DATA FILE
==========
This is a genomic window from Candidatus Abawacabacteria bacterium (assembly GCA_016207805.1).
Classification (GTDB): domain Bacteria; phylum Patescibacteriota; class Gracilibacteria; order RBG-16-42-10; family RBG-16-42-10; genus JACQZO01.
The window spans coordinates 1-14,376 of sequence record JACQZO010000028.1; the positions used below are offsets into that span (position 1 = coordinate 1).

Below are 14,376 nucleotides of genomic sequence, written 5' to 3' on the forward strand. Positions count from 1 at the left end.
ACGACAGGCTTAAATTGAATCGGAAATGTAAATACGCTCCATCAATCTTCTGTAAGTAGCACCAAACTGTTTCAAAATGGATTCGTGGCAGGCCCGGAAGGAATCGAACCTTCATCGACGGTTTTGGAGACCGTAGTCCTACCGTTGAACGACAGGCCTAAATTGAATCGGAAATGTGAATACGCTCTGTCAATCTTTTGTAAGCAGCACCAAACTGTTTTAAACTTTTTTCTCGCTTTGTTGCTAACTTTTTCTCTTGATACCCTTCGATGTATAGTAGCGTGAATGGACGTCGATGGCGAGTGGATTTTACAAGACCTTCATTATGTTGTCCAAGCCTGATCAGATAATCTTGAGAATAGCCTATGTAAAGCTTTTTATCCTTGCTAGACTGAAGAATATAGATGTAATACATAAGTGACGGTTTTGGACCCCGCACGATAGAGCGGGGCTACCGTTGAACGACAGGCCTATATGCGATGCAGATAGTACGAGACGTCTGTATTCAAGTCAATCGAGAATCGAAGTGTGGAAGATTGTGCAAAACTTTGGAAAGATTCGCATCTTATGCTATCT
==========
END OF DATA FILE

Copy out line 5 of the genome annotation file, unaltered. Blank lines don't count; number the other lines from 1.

ACGACAGGCTTAAATTGAATCGGAAATGTAAATACGCTCCATCAATCTTCTGTAAGTAGCACCAAACTGTTTCAAAATGGATTCGTGGCAGGCCCGGAAGGAATCGAACCTTCATCGACGGTTTTGGAGACCGTAGTCCTACCGTTGAACGACAGGCCTAAATTGAATCGGAAATGTGAATACGCTCTGTCAATCTTTTGTAAGCAGCACCAAACTGTTTTAAACTTTTTTCTCGCTTTGTTGCTAACTTTTTCTCTTGATACCCTTCGATGTATAGTAGCGTGAATGGACGTCGATGGCGAGTGGATTTTACAAGACCTTCATTATGTTGTCCAAGCCTGATCAGATAATCTTGAGAATAGCCTATGTAAAGCTTTTTATCCTTGCTAGACTGAAGAATATAGATGTAATACATAAGTGACGGTTTTGGACCCCGCACGATAGAGCGGGGCTACCGTTGAACGACAGGCCTATATGCGATGCAGATAGTACGAGACGTCTGTATTCAAGTCAATCGAGAATCGAAGTGTGGAAGATTGTGCAAAACTTTGGAAAGATTCGCATCTTATGCTATCT